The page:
Like the boy by the Sеа оf Galilee whom Andrew led to Jesus, we also bring the staple of life. The boy turned his contribution in to God, a plain lunch, but in the hands of the Manna from heaven, a sacramental mystery. Was it with more pride or astonishment that he watched as Jesus fed thousands of people with his familiar food? Did he think it tasted unusual that day?

Then Jesus took the loaves, gave thanks to God, and distributed them to the people…And they all ate as much as they wanted. John 6:11

This bread was broken yesterday at home within our family and eaten with soup. It could only have been better had you been present. Once we emerge from COVID limitations and social distancing, you are invited to join us. We will break bread, give thanks to God, and hopefully, eat as much as we want.

I have only now noticed that my last several posts have been about bread, and specifically about the food of the Eucharist. I can only explain this unnoticed perseveration by saying that I believe the Holy Spirit has been trying to speak and teach me things regarding food and drink and holiness and communion. Pray with me that we hear, then listen.

An Advent Lament

This week we lit the candle of joy for Advent. However, I am fixed in a season of lament. I am not in despair, nor am I enduring any particular suffering personally, but I know many who are. Among family and friends, there are those who have lost loved ones to COVID. Some are dealing with job loss, divorce, and yet more are spiritually discouraged. The political distractions have weighed us down and we are disheartened by the public discourse so full of vitriol. It is a heavy season.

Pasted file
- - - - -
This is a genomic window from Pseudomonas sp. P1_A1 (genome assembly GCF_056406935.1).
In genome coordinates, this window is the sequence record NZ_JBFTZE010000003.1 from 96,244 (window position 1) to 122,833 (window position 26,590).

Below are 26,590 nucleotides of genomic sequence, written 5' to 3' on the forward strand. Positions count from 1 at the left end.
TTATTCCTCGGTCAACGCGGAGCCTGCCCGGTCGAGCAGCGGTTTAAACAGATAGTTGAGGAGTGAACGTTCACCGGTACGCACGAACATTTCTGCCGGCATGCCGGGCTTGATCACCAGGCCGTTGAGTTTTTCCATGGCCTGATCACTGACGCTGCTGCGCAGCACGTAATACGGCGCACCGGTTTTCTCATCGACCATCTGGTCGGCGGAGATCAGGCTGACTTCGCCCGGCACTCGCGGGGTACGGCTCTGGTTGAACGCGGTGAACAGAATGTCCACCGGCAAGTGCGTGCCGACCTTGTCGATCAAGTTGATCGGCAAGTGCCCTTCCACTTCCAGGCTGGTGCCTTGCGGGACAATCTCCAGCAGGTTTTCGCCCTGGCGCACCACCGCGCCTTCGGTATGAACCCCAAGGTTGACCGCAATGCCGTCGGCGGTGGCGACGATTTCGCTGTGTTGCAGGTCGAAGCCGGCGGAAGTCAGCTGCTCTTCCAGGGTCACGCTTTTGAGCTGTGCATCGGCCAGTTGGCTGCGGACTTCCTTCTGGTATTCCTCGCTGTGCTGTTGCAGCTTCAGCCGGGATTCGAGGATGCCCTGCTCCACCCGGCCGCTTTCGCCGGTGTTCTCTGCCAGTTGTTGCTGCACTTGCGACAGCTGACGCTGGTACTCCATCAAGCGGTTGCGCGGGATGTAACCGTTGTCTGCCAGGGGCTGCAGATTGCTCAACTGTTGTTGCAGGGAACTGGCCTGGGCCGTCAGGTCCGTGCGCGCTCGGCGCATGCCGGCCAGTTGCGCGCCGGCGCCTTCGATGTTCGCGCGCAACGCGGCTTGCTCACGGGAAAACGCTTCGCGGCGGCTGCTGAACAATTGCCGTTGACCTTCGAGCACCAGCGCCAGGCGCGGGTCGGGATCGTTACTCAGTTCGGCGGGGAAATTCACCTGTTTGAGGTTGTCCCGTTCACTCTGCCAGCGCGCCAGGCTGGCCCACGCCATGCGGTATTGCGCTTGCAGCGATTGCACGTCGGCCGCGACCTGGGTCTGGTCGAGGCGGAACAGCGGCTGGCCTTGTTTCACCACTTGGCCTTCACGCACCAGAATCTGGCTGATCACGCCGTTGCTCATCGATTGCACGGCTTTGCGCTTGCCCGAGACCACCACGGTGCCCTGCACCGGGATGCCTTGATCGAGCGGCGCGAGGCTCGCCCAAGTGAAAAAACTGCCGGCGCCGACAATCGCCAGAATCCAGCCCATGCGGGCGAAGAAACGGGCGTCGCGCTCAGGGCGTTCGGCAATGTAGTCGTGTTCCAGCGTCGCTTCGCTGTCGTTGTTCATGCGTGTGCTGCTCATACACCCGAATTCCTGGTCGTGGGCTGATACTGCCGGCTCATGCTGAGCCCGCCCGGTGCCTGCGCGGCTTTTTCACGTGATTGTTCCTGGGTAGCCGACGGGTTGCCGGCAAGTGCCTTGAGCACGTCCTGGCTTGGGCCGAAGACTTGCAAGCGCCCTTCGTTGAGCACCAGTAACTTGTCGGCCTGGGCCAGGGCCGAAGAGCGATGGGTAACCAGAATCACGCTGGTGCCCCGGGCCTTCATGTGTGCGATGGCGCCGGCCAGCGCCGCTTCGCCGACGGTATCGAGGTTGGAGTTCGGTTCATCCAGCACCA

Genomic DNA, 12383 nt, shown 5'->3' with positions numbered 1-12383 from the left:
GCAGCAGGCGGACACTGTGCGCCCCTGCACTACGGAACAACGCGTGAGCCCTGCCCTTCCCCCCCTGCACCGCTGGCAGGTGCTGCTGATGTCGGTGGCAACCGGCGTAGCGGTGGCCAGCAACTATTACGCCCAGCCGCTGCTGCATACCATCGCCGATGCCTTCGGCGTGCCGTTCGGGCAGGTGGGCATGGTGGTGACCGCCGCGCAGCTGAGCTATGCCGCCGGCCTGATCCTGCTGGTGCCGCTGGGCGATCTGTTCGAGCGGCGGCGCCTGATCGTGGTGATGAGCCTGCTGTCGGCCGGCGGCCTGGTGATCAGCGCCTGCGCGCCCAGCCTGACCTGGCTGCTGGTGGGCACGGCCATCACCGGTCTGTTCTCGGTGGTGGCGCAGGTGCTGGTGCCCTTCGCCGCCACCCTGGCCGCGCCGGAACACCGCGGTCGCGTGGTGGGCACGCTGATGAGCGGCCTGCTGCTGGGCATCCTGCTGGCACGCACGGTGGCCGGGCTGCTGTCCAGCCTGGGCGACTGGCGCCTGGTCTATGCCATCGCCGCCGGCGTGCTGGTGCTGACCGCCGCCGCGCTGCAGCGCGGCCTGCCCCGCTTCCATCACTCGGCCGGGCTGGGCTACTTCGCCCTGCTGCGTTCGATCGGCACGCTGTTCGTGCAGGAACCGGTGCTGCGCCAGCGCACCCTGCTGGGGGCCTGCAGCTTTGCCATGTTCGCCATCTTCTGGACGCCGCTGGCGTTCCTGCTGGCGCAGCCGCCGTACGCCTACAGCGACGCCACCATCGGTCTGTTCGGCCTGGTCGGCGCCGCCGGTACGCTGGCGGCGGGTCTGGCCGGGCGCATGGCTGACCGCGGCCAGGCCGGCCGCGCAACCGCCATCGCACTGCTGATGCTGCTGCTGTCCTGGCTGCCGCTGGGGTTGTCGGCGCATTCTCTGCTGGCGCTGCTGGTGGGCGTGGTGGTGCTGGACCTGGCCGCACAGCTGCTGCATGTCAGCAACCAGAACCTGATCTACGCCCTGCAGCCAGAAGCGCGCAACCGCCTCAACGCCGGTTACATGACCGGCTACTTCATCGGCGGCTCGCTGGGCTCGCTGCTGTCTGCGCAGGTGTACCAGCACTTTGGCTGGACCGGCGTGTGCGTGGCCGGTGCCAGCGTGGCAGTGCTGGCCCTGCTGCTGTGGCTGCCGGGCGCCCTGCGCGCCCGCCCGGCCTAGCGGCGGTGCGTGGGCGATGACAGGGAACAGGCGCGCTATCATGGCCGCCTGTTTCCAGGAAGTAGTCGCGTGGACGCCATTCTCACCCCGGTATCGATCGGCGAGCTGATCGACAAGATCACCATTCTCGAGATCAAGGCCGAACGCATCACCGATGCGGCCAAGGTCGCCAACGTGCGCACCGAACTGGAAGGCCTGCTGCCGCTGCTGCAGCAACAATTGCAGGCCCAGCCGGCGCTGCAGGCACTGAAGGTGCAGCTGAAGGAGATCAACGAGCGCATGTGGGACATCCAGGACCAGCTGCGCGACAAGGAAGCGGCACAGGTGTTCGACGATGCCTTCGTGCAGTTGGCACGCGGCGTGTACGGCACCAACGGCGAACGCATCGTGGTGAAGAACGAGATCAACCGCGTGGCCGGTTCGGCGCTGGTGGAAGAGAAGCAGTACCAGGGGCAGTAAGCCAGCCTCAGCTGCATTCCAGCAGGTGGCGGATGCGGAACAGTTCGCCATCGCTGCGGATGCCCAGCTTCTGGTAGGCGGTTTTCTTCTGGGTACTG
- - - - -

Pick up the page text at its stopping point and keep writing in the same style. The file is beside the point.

We are isolated.

Lonely.

Deeply discouraged.

Or maybe it’s just me. But I suspect not.

What does it look like to wait for His glorious appearance as His church while not fully in community? What does it mean to remain faithful while at home, sheltering in place?

Does this resemble your home communion? The Eucharist can take on different forms in different places, but during this season of quarantine, I am interested in how individualized and “homey” the forms of Christ’s body and blood have become.

More of our worship times have gone to Zoom with the colder weather and spikes of COVID cases. While our family’s participation in the Eucharist looks like the photo above, I know the truest story is that we are still being lifted up to the heavens week after week as we take in the body and blood of Christ. The heavens and the earth yet rejoice.

Although it is difficult for me to muster the emotion, my faith knows the hope of joy and peace we will one day experience fully.